PerspectiveIn the Journals

ART beneficial for MSM with HIV reporting stimulant use

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October 16, 2014

Antiretroviral therapy had benefits for HIV-positive men who have sex with men reporting stimulant use compared with non-users, according to recently published data.

“Patients with HIV who use stimulants and other substances often experience difficulties with accessing ART, partially due to the concerns of health care providers that they will not be able to take their medications as directed,” Adam W. Carrico, PhD, of the University of California, San Francisco, said in a press release. “Findings from this study demonstrate that many stimulant users take their ART at levels sufficient to avoid negative clinical outcomes.”

Carrico and colleagues examined the records of MSM with HIV enrolled in the Multicenter AIDS Cohort Study (n=1313) from 1996 to 2012, some of which reported stimulant use (n=341). The cumulative proportion of study visits with reported stimulant use was compared with cases of all-cause mortality and AIDS or all-cause mortality.

Researchers found no significant association between any level of stimulant use and all-cause mortality. A competing risks analysis also indicated that no level of stimulant use was associated with increased mortality, AIDS-related or not.

“When we look at overall mortality, ART leads to similar clinical benefits for both stimulant users and non-users, notwithstanding stimulant use,” Carrico said in the release.

Of the men with HIV who did not have AIDS upon initiating ART (n=648), however, reporting stimulate use at 50% or more study visits was associated with increased odds of progression to AIDS or all-cause mortality (adjusted OR=1.54; 95% CI, 1.02-2.33).

“If we are to achieve the goals of the President’s National HIV/AIDS Strategy and UNAIDS to end the HIV/AIDS epidemic, we will need to treat HIV-positive active substance users for their HIV while encouraging them to stop or reduce their substance use,” Carrico said in the release. “Programs integrating substance abuse services with HIV clinical care may both improve health outcomes for patients and reduce new infections.”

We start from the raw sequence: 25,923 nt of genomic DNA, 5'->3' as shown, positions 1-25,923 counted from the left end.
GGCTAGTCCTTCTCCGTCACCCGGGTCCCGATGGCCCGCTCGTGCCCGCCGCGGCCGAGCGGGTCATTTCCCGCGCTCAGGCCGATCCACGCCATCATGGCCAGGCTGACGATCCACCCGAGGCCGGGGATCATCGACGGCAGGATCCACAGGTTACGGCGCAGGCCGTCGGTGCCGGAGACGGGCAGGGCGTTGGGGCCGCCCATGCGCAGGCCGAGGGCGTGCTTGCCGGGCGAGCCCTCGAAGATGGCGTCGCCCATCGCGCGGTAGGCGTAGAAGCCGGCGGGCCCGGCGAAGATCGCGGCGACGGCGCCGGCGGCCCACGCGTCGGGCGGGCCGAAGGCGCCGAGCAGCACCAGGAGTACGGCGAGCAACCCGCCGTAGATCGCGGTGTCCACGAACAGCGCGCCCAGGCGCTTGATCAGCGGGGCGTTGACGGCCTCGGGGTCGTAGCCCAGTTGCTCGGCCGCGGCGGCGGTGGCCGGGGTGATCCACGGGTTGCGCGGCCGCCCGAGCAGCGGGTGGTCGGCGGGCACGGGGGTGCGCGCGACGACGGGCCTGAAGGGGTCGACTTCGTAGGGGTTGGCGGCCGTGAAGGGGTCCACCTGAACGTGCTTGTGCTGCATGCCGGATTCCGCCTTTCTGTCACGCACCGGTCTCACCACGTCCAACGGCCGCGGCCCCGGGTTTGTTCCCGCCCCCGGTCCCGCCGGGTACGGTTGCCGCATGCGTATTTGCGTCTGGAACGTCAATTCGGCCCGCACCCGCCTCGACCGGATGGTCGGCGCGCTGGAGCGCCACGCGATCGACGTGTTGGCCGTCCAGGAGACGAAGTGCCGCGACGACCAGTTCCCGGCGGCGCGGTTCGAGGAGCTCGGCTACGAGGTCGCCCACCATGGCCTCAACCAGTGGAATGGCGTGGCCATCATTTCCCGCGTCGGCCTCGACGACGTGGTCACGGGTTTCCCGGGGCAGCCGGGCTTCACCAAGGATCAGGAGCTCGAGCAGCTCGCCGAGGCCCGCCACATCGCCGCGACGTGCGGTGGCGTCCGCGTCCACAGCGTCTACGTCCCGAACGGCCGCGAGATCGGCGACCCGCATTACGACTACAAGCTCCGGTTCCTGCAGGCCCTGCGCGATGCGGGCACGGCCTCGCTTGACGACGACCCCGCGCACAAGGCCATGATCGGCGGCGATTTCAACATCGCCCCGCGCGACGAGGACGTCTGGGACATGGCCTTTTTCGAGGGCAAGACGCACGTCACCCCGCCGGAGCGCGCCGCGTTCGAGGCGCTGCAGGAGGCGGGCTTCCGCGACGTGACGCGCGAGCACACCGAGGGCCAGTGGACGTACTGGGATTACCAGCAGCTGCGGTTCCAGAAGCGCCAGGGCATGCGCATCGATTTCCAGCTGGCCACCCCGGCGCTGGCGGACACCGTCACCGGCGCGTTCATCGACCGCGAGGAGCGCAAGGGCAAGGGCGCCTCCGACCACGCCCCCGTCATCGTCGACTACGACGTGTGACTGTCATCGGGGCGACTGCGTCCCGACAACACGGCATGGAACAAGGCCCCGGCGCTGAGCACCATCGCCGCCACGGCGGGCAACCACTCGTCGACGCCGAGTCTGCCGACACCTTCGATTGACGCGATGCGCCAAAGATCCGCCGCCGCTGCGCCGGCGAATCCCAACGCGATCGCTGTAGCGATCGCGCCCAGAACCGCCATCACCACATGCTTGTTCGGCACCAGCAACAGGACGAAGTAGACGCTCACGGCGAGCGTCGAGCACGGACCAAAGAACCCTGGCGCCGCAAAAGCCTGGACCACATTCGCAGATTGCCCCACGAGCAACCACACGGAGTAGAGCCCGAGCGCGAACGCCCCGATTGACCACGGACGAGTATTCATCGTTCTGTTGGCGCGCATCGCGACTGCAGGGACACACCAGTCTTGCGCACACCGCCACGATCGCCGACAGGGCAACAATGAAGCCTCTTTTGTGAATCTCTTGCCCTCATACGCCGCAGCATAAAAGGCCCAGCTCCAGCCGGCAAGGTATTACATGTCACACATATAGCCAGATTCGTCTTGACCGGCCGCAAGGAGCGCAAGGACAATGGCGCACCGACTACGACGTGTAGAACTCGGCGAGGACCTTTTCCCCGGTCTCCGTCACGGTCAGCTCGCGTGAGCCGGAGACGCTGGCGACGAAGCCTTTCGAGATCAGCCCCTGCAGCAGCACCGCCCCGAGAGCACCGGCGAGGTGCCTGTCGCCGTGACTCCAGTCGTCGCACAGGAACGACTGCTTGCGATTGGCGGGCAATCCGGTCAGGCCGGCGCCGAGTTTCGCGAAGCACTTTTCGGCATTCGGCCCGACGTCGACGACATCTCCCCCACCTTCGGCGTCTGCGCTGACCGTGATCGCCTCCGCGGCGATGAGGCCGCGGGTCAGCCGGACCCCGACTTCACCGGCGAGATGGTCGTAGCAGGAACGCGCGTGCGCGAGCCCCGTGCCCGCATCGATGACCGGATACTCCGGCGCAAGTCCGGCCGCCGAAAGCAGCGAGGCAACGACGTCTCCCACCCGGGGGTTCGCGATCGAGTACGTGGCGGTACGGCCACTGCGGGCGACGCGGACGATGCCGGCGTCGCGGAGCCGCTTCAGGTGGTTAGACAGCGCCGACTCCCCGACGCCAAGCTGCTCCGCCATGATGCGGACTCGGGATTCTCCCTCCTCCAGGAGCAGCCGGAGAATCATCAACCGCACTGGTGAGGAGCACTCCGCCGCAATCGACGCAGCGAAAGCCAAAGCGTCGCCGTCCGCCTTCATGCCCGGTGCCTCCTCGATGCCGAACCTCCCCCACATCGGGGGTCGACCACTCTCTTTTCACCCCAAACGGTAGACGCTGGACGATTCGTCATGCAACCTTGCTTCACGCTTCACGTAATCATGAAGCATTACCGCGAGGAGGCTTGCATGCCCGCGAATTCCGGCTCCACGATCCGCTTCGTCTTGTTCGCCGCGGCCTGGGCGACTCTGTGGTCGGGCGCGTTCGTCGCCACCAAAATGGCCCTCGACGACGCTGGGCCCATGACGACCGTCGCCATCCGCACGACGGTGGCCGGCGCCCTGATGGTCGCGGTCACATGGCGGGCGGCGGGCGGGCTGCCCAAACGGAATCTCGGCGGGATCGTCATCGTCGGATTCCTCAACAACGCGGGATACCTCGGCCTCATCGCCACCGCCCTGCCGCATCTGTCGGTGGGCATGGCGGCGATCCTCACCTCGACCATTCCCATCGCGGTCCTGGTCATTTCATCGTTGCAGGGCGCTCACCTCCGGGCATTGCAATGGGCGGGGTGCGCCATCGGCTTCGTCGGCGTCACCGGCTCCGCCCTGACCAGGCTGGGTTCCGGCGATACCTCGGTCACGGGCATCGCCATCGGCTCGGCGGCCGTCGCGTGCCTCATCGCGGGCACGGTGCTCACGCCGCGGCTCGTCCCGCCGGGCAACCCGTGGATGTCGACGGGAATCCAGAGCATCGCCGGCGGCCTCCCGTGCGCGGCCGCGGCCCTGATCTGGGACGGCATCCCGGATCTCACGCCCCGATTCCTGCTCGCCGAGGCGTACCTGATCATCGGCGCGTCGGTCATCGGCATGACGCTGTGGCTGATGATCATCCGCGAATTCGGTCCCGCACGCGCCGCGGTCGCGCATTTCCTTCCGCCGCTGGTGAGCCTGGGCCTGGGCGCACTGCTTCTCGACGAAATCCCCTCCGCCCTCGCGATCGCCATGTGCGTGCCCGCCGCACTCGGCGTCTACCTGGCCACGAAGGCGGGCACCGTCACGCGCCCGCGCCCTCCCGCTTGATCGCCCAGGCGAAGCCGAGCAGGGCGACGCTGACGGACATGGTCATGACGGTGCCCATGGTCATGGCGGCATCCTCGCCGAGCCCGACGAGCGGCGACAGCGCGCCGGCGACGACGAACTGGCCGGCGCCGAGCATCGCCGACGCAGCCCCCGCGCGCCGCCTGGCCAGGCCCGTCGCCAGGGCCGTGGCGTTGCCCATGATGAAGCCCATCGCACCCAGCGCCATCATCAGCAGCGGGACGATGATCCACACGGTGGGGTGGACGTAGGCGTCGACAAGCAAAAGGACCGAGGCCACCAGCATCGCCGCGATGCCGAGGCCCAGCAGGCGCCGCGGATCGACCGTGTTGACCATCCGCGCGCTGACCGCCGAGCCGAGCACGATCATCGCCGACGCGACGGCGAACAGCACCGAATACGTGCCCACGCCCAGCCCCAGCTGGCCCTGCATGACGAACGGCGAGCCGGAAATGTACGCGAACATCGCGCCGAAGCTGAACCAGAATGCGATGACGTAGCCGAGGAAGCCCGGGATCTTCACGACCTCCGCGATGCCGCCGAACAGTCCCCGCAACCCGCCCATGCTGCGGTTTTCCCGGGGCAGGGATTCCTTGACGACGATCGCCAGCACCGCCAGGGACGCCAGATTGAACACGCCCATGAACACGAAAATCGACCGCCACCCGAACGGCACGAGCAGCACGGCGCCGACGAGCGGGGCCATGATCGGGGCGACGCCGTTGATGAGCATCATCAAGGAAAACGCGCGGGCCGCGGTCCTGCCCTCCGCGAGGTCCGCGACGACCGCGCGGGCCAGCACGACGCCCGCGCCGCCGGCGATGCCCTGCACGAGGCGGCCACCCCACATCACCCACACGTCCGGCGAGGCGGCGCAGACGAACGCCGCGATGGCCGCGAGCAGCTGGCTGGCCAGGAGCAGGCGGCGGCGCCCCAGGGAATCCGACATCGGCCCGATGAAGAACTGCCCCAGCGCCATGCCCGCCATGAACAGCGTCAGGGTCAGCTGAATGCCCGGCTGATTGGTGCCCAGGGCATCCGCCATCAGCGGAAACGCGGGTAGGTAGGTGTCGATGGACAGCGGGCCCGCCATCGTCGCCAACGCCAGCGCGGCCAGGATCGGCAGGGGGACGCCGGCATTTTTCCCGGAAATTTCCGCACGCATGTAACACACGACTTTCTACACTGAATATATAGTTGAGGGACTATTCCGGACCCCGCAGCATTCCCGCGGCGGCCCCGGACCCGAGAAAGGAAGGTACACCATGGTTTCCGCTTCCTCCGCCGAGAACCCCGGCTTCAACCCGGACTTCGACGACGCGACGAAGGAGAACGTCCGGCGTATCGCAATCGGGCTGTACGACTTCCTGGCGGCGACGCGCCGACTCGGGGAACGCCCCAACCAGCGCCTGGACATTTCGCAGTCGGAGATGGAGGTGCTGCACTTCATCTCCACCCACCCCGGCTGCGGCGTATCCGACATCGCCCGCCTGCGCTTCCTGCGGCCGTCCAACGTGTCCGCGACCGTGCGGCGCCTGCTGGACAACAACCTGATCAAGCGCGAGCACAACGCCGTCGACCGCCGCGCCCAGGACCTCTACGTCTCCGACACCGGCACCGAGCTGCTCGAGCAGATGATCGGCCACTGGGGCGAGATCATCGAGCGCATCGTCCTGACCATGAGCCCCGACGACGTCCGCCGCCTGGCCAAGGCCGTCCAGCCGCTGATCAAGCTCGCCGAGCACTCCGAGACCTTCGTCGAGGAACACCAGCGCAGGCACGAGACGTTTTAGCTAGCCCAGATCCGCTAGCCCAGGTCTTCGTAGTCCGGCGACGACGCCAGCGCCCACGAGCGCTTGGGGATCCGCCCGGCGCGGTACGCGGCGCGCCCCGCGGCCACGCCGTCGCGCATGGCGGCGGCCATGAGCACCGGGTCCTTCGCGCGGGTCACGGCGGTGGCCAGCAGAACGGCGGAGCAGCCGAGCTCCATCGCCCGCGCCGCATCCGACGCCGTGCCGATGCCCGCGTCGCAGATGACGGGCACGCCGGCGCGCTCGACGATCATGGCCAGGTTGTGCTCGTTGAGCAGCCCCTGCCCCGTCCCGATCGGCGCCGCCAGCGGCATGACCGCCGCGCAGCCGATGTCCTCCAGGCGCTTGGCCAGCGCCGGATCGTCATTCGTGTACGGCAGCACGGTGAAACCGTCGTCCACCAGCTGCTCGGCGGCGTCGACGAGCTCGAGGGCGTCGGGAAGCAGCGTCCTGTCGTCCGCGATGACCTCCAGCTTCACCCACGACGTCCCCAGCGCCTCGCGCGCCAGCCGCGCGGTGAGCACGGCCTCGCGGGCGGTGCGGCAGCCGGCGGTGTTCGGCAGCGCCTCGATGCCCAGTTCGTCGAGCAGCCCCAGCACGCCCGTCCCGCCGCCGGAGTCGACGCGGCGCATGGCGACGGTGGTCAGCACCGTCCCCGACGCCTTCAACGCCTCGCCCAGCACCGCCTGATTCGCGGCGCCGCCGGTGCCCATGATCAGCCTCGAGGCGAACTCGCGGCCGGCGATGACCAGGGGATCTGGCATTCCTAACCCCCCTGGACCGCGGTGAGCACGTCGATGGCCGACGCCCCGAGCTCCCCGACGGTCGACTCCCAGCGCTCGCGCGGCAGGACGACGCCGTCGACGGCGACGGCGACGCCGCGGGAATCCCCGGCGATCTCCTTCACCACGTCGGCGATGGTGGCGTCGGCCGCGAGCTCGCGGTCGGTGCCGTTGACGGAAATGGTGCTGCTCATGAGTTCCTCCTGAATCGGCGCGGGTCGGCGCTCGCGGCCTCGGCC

Disclosure: The researchers report no relevant financial disclosures.

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Joel Gallant

Joel Gallant

This study from the Multicenter AIDS Cohort study found that among MSM receiving antiretroviral therapy, the overall risk for mortality among those using stimulants such as methamphetamine was no higher than it was for non-stimulant users, although there was a modestly increased risk of disease progression or mortality among those who had never been diagnosed with AIDS.  This study points out that ART works when it’s taken, and many people can be adherent with therapy despite ongoing substance use. Substance use should not be viewed as a contraindication to starting ART, though it has been shown to increase the risk of non-adherence.

It’s worth pointing out that this study looked only at men who had initiated ART.  Men who never started ART due to substance use would not have been included in the analysis, and would presumably have higher rates of progression and mortality than those taking ART.

Joel Gallant, MD, MPH
Chair of the HIV Medicine Association
Associate medical director of specialty services, Southwest CARE Center

Disclosure: Gallant reports relationships with Bristol-Myers Squibb, CytoDyn Inc., Gilead Sciences, Janssen Therapeutics, Merck, Sangamo BioSciences, Takara Bio Inc., Vertex Pharmaceuticals and ViiV Healthcare.